People: Bosnia native and 'kitchen girl' Munevera Dulovic

December 13, 2004|HERB BROCK

BRYANT'S CAMP - It's the first entry in any Kentucky cookbook. Cooked green beans. Not just cooked. Simmered for a long, long time. Like a month, or so it would seem to Yankees.

The commonwealth is full of Kentucky green bean cooks, but word around these parts is that one of the best has absolutely no roots in the state at all. She speaks with a Southern accent, one that has no connection to hoop skirts, vapors or fanned brows. It's Southern European.

The Slavic accent, and the culinary skill belong to Munevera Dulovic, the chief cook at Cliffview Retreat Center, a facility in Garrard County owned and operated by the Roman Catholic Diocese of Lexington.

I called the center a few days ago trying to arrange an interview with the co-directors, David and Sharla Wells. Dulovic answered the phone. She said the Wellses weren't there. Intrigued by her thick but engaging accent, I asked who she was.


"I am kitchen girl," she said.

"What do you do?" I asked, never having heard of that job title.

"Cook. Kitchen girl cooks and cooks, and I am kitchen girl," she said.

The interview with the Wellses could wait. I just had to meet "kitchen girl" first.

Dulovic, 55, is a native of Sarajevo, Bosnia, in the southern part of the old Yugoslavia. She grew up relatively poor, but was able to go to college and earn a degree in finance. She landed a finance and budget job with the government, and worked in that position for 20 years. Meanwhile, her husband, Bozidor "Bo Bo" Dulovic, held several jobs, including owning and operating an Italian-style pizzeria for nine years.

In the 1990s, the Dulovics, who have two children, Dario and Diana, were becoming increasingly concerned about their country and their safety. The war was brewing, and it would tear apart Bosnia and almost ruin their beautiful home city of Sarajevo, which had been the site of a winter Olympics.

"War was close. Also very bad economic situation," said Dulovic.

Add to that the fact that the Dulovics were a mixed couple, religiously.

"I am Muslim. Bo Bo is Christian. Not good situation," she said, explaining that the war was, in part, a conflict between Christians and Muslims. "Christians didn't like me. Muslims didn't like Bo Bo. Both of them didn't like we were married."

For the sake of their children, the Dulovics made a decision.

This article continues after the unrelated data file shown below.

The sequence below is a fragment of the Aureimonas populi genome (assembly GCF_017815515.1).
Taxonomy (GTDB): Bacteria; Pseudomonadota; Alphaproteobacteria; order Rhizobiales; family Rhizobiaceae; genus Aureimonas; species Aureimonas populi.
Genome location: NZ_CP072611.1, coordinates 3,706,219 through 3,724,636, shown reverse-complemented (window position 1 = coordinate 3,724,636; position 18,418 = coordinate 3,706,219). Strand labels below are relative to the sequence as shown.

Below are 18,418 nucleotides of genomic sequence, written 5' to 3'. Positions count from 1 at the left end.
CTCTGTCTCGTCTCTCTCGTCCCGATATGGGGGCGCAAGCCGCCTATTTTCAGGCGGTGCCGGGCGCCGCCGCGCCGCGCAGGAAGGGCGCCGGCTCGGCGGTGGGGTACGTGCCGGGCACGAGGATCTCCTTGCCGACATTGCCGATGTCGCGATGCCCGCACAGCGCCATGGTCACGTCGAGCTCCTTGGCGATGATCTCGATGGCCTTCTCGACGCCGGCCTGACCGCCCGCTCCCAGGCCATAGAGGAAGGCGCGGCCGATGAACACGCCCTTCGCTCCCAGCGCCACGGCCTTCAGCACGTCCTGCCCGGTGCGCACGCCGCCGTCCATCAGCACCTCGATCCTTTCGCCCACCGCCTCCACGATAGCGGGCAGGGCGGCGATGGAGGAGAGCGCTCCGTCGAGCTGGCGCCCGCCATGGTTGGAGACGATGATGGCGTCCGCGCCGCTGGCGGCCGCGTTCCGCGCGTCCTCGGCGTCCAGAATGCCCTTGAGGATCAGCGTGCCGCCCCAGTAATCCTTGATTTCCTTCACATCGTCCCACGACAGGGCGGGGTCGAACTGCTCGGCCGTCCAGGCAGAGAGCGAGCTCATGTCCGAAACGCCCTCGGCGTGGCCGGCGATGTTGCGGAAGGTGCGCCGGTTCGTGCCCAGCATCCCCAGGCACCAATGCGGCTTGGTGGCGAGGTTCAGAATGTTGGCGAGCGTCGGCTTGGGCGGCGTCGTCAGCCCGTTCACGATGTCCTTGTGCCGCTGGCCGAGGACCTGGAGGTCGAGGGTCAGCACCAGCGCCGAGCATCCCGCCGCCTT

"We decide time to move," she said.

Bosnian family in Danville helped them

Munevera Dulovic contacted a cousin, Talib Jusufovic and his wife, Bigana, who had left Bosnia a few years earlier and had found a home in Danville. The Jusufovics were one of eight Bosnian families who had come to Danville, most sponsored by churches. Jusufovic started the letter-writing and paperwork that allowed the Dulovics to leave Bosnia and move to Danville, which they did six years ago.

"We had no sponsor. We did not know English. We were scared," she said.

But with the help of her cousins and other Danville area Bosnians, the Dulovics found a house in Rolling Hills, landed jobs and started to learn English.

Bo Bo Dulovic went to work in the housekeeping department at Centre College, and Munevera Dulovic got a position at Cliffview. She started in 1999.

Thanks to Munevera Dulovic, there is more to the area's international restaurant business than Mexican and Chinese. Cliffview visitors learn to appreciate European fare and flavors.

On the long list of offerings are a variety of salads from several European countries. The dressings all have one thing in common.

"Olive oil. That is what we in my part of Europe use all the time," she said, adding that she also uses olive oil meat marinades.

Chicken is one of her favorite meats, along with pork.

"I fix Greek chicken, French chicken, Bosnian chicken and so on, and I used my marinades," she said. "I have also special marinade for pork. Rosemary, other herbs and, of course, olive oil."

In the meantime, Dulovic has become proficient in fixing native cuisine.

"I do hot brown. I do country ham. I do grits. And I do green beans," she said. "The green beans, you must cook for long time for them to be Kentucky green beans."

Dulovic gets the rosemary she uses in her pork marinade from a vegetable garden she tends at Cliffview, and the beans she cooks "for long time" from a nearby vegetable garden.

Bread accompanies her meals

Accompanying all of her meals, whether Bosnian chicken or Kentucky hot brown, are breads.

"I love baking. I bake and bake many kinds of bread," said Dulovic.

Dulovic has brought a taste of the Old World to her new Kentucky home.

She does still miss her old home in Sarajevo, but she and her husband have adjusted to life in their adopted home. So have their children. Dario, 29, is a student at Eastern Kentucky University and a member of the National Guard, while Diana, 26, is a nursing student and works at Ephraim McDowell Regional Medical Center.

"One day we may open an Bosnia-Italian-style restaurant with espresso coffee," Dulovic said. "Bo Bo has restaurant experience from pizzeria, and I am cook and baker."

And also green bean maker.

"Don't know if serve Kentucky green beans at restaurant. Might have to take order day before we can serve," she said with a laugh.

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